One of our favorite things to do is to go hiking in the Winter Snow. Well, we sure did get our wish this winter in Northern Georgia. On this episode we try and inspire and motivate you to get outdoors in the Winter and see it in a different perspective. We give you 5 tips on why you need to get your boots on and get a little cold.
Some things we talk about in this episode:
5 tips on how to enjoy a winter hike
How see Winter in a different perspective
How to stay warm in your tent while winter camping
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Most people think when you hike a trail you are hiking in the woods. Whether it’s a State Park, National Park or a Recreation Area, you visualize a place where the sun is shining and nature is bursting with noise. You probably never think about pitch black silence where the abyss of darkness is your view, or non view.
That’s exactly what caving is like. Squeezing down a long dark hole exploring massive caves is something that I absolutely LOVE. The challenge of exploring in the dark with nothing other than a headlamp and mud is an adventure like no other.
I get a lot of questions about caving and how is it I’m not terrified about squeezing through tiny holes hundreds of feet below in the dark. My answer to that is simple. It’s just another trail. You would be surprised that down below in caves that there is sometimes a trail system with waterfalls, creeks, and big “rooms” that you can stand up in.
Each “room” sometimes has a name associated with it also. When we go to Raccoon Mountain in Chattanooga TN, they have a vast underground trail system that you can go down and actually visit the “Music Room”, where you can play different rocks and create different pitches.
Each cave you go into always has a map. So with an experienced Guide, you always follow a system that has specific routes and have already (most of the time) been explored. There are times however, when a new route is found. Those are the “routes” I love to explore.
Scott and I see caving much like we see a trail that is above ground. Every turn, every time you think there is nothing to see, a vast beautiful amazing view is there waiting for you to see. Caving is nothing more than just another trail, or camping trip. You bring your gear, find a good spot to spend the night, and hike. It’s a little intimating when you spend the night in complete blackness, but the gear is almost the same. Except for a tent, you still pack a sleeping bag, a sleeping pad, water, snacks, and extra dry clothes. You don’t necessarily carry a backpack, but you do carry a large duffel bag. Of course you have a headlamp. If your smart, you have extra batteries with you.
Most caves operate at the same temperature all year round. So you can carry the same gear if you are caving in the summer as well as in the winter.
On our weekly podcast, we discussed how Scott and I went caving and how I tricked Scott into spending 7 hours exploring and spending the night. If you want to know more about Guiding services or how to get started, please feel free to contact me or post below. I love taking people down under for their first time.
One of the biggest decisions we made was how to insulate our vintage Airstream. First, a little history lesson. Old campers, specifically vintage Airstreams came with pink fiber glass insulation and attracted almost every living creature that could squeeze into a little hole. Usually it meant baby mice, ants, birds, you name it, Airstreamer’s have found it. Notwithstanding the fact, then when this insulation got wet, it took forever to dry and usually a contributed to wood rot. Wood rot you say? Yes, Airstreams not only had insulation in between the inner skins, they also had fiberglass insulation down in the Belly Pan. Which was underneath the wood floor.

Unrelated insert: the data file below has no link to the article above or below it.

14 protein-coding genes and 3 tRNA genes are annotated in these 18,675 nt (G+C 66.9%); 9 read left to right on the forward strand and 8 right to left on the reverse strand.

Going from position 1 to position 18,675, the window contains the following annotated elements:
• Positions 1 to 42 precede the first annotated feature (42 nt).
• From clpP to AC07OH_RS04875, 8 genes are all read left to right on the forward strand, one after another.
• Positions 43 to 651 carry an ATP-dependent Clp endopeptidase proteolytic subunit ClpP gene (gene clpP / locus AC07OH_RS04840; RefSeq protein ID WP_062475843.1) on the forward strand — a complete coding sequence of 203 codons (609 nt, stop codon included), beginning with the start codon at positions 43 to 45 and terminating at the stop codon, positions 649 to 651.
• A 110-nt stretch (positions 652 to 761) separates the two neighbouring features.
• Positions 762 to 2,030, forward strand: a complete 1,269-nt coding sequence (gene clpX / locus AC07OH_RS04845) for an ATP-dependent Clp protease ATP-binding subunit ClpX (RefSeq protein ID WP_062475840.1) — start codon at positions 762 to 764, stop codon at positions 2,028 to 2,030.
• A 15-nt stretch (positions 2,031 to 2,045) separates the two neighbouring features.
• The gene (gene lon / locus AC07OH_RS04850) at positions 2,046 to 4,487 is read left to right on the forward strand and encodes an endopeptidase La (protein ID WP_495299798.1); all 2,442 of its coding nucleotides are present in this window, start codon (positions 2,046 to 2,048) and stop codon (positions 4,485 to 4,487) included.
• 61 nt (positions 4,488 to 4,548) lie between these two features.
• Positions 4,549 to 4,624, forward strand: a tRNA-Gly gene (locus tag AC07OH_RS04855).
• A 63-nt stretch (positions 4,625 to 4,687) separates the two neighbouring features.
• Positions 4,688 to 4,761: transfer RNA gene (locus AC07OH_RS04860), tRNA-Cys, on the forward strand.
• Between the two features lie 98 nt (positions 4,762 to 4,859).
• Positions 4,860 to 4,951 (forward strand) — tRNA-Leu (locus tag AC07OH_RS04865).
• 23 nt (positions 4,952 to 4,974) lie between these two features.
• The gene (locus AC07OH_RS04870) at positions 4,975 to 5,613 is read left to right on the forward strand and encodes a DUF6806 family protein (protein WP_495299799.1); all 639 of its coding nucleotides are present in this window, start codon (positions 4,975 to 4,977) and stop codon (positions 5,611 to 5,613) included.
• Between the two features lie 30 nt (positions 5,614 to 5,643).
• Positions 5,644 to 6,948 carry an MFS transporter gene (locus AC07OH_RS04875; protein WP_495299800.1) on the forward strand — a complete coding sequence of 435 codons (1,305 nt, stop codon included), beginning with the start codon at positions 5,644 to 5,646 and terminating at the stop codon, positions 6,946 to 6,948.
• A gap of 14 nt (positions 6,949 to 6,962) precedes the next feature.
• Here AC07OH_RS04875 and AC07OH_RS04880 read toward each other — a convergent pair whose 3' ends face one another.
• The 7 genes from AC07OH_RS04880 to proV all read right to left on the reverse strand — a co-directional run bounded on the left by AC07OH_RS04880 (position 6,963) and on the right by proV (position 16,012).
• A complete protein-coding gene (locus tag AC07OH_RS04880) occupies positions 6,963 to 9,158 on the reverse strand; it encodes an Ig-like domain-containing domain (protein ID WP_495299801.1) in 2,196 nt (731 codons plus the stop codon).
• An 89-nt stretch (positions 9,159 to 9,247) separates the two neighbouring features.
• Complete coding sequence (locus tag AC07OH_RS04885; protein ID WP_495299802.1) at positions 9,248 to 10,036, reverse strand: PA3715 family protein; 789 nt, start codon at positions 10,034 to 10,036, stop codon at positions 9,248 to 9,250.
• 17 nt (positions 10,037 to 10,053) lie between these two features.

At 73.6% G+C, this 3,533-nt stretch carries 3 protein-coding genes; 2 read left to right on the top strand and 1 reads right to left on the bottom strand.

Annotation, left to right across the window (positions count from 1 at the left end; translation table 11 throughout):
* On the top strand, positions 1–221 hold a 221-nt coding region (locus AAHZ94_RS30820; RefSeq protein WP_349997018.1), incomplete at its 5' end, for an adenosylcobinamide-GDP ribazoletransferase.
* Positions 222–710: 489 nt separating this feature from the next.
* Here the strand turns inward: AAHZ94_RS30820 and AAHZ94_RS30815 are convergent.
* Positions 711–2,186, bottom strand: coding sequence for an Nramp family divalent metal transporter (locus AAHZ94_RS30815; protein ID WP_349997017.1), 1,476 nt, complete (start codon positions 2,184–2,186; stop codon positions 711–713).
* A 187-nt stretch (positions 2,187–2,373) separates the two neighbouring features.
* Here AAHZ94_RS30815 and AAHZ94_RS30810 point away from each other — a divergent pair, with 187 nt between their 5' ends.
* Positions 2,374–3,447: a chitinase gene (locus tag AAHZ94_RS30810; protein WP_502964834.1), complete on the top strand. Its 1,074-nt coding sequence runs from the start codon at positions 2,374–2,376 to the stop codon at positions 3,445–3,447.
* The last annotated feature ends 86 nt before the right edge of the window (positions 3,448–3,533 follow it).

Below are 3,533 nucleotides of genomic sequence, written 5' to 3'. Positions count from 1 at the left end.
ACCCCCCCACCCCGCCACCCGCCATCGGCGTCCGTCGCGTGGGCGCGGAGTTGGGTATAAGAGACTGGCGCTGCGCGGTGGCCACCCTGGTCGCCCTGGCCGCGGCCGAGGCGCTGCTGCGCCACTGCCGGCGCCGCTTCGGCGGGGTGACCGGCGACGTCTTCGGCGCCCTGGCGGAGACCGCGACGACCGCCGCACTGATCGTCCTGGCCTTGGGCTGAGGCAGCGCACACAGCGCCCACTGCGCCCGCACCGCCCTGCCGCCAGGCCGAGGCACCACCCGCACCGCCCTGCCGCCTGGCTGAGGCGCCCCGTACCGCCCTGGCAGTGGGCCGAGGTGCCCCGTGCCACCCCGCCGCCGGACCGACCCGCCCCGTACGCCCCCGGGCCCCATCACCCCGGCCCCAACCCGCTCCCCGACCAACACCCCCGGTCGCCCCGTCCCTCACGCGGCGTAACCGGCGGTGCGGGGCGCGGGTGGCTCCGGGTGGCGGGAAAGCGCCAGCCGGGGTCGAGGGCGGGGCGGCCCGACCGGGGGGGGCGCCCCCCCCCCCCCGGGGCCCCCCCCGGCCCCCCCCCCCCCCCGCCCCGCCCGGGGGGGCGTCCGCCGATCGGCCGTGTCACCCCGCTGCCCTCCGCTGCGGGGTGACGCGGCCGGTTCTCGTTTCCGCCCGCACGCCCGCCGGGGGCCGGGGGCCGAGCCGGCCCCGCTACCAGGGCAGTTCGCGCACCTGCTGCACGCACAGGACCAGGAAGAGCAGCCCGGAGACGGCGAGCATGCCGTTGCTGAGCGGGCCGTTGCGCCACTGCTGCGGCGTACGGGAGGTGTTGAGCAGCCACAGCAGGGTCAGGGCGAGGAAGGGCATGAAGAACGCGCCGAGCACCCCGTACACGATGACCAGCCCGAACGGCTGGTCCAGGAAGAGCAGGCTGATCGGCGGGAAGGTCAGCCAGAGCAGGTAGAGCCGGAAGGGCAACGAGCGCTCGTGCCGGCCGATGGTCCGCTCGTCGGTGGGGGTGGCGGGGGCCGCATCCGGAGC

So when we decided what kind of insulation to replace this wet smelly pink insulation with, it was quite the big deal. After watching hours of videos and browsing the multitude of forum threads on Airstream forums, we decided on what we were going to do.
First, we decided NOT to insulate the Belly Pan (underneath the sub-floor). This decision was based solely on technology. The R value we would get was not worth the expense and we could laydown a Cork Underlayment when we installed our NuCore Waterproof floor.
Second, we looked at how converted vans would use foam board to keep heat out, then Reflectix to keep heat in. This convinced us to go with 4×8 Polystyrene Garage Door Foam Board Insulation bought at Lowes.
Using 3/4 inch tiny foam squares, we could glue spacers on the inner wall to leave a 3/4 space between the outershell and the foam board. This maximizes the R-Value to 5.0 with one side of the foam board having a foil side or reflective side to reflect heat away.
On the other side of the foam board, we then put a layer of Reflectix which can add a R-value of 3.0 Getting to a 7.0 R-Value is about as good as it gets in an RV or camper.
In a RV or any camper, you are dealing with keeping the heat out. You just can’t run the air conditioner all the time since you are often boondocking and have no Shore Power to use. This way, we can keep the Airstream as cool as possible by reflecting the heat away from the Inner Walls. Using a spacer between outer wall, and the inner foam board, we trap the heat in that space.
We feel pretty good about our decision and we definitely have noticed the difference between the old insulation and the new.
The real test of course is when it’s a 100 degree’s in the summer, AND it’s below freezing in the winter.
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